February is Teen Dating Violence Awareness Month. According to the Centers for Disease Control, one in three teenagers who have been in a relationship have experienced dating violence.
This violence is often physical abuse, but can also be emotional, sexual or verbal abuse, said Aly Jarocki, prevention training and education advocate with Domestic Abuse Intervention Services (DAIS).
“Teen dating violence is really rooted in the same issue of power and control, when one person uses abusive tactics or power control dynamics to change that relationship to a place where one person feels like they have control over the other,” Jarocki said.
A few factors could lead to the high incidence of teen dating violence, Jarocki said. She said the media portrayal of relationships often includes toxic ideas, but teens base their idea of what a relationship should be from what they have seen. Additionally, Jarocki said many teens are working hard to achieve a level of independence, so they may experience more isolation from the guiding hands of their family.
Because of this, Jarocki said it is important for parents to have conversations with teens indirectly – for example, discussing the merit of a relationship portrayed in media – and directly about teens’ relationships.
“The biggest piece is just to have that conversation,” Jarocki said. “A lot of people are really intimidated about having that conversation, but it’s really important to have a dialogue, rather than interrogating, rather than preaching. That’s really a way to turn teens off.”
Additionally, Jarocki said changes in a teen’s mindset can happen slowly, even after a conversation about an unhealthy or abusive relationship has taken place. It won’t help to push someone to end a relationship if they are not ready to do so, she said. That could instead further the isolation they experience.
“That teen might not be ready to leave that relationship,” Jarocki said. “They might need time to figure that out and that’s okay.”
Rather, she said it is important to have an open door for the teen, and offer help connecting them to resources that exist at schools or DAIS.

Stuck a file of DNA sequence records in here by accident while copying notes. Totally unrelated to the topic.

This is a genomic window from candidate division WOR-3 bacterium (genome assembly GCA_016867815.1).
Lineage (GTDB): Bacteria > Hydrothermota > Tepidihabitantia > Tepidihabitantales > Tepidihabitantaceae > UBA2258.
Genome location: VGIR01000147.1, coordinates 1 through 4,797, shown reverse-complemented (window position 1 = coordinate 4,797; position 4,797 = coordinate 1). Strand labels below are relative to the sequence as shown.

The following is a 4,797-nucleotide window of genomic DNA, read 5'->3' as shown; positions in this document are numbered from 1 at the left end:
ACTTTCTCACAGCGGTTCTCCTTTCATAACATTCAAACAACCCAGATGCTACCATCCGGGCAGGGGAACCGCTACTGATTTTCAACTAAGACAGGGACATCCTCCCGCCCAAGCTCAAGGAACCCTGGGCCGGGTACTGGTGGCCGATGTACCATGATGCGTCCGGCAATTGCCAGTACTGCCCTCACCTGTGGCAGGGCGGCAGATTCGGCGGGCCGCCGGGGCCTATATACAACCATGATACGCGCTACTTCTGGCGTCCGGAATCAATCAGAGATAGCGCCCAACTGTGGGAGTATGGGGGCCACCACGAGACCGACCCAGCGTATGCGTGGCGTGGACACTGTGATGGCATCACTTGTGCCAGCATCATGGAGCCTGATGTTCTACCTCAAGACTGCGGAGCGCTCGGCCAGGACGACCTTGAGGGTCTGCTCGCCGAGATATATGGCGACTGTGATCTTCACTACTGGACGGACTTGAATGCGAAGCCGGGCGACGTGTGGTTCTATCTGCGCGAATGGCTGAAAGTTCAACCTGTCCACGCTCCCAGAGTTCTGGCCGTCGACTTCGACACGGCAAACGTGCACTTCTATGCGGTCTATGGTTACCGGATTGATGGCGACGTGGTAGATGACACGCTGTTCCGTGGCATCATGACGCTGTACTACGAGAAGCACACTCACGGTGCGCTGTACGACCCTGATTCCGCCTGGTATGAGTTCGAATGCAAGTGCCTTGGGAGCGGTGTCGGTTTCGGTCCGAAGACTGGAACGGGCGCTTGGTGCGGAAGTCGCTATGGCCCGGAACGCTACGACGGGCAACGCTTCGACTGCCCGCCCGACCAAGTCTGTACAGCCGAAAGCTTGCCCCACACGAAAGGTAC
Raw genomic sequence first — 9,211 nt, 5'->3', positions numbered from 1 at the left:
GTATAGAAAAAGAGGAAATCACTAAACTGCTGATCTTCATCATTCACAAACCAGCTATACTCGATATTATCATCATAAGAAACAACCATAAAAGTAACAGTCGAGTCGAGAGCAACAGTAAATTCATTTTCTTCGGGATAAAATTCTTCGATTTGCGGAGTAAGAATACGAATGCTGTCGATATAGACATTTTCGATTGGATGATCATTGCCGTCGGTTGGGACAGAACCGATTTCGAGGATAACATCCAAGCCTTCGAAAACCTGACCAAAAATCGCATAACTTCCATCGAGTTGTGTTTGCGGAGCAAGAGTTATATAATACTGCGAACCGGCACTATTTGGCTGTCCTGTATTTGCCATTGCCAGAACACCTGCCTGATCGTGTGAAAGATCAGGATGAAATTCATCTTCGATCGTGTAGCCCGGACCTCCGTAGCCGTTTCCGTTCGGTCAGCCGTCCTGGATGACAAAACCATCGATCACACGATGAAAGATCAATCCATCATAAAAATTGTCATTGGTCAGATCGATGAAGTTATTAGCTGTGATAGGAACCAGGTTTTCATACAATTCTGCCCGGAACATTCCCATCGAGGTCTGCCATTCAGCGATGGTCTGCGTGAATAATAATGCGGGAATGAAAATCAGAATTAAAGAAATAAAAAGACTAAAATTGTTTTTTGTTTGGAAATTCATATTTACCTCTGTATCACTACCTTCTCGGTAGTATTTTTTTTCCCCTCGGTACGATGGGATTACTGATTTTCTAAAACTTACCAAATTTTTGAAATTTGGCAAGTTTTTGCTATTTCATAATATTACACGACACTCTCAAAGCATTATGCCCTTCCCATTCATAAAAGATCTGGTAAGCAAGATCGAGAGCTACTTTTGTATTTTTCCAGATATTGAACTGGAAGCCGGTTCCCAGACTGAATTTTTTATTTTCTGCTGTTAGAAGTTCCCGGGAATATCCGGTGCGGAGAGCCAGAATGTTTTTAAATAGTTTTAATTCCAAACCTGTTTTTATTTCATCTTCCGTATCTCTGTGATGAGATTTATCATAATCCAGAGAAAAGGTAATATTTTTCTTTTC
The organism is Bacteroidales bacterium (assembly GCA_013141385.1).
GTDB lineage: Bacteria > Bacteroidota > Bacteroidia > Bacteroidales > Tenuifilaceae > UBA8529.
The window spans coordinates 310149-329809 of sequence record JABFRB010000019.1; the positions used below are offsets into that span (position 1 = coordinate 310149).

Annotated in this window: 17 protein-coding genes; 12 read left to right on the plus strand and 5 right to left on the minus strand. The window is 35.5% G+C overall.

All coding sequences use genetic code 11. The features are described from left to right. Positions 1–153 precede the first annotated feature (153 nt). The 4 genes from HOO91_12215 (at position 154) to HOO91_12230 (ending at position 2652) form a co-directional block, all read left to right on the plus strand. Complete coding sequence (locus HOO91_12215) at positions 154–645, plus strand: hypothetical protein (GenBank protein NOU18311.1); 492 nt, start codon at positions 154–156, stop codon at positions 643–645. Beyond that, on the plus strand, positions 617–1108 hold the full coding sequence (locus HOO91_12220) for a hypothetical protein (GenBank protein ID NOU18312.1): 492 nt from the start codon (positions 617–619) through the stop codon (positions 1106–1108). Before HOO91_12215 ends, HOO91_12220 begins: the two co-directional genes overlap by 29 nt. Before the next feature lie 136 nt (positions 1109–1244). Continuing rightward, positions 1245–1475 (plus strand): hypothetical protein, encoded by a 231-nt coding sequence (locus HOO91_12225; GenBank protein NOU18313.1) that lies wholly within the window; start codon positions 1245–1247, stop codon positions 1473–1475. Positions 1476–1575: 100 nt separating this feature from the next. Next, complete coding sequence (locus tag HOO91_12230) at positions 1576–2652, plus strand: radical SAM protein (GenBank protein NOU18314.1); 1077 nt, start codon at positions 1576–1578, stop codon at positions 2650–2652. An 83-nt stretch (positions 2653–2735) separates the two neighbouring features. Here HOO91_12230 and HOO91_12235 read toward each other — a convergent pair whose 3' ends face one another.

Jarocki suggests parents follow the following tips when talking to teens about dating violence:
- ask open-ended, prompting questions about the relationship and how it’s going
- listen non-judgmentally
- use supportive statements
- recognize how the teen feels about the relationship without projecting your thoughts on the relationship into the conversation
- let the teen know you’re on their side
Jarocki also said many teens experiencing dating violence will turn first to another friend. She suggests teens that know a friend who is experiencing dating violence should follow three core steps: listen, support and offer resources. She also suggests teens who talk to a friend experiencing dating violence follow the following tips:
- believe what they are telling you
- listen to as much or as little as they want to tell
- support their decisions
- don’t interrogate them or push them to make decisions
- offer resources, such as a parent, someone at school, or the resources provided by DAIS
The DAIS 24-hour help line at 608-251-4445 is free and confidential, and is open to both individuals experiencing domestic violence and family and friends who want help figuring out how to help someone they care about who is experiencing domestic violence.
Event seeks to empower teens
As part of Teen Dating Violence Awareness Month, Domestic Abuse Intervention Services (DAIS) will hold a collaborative event seeking to empower teens and build stronger communities.
The first of three Empower series sessions, the DAIS Empower Session on Teens takes place Wednesday, Feb. 22 from 5:30-7 p.m. at the Goodman Community Center, 149 Waubesa St., Madison. The event is free and open to the public.
The session will feature short talks by speakers from GSAFE, Operation Fresh Start, and La Follette High School Men Encouraging Nonviolent Strength (MENS) club, an initiative offered through DAIS for middle- and high-school aged males. The MENS program provides youth a space in which to discuss gender roles, communication, conflict resolution and healthy relationships.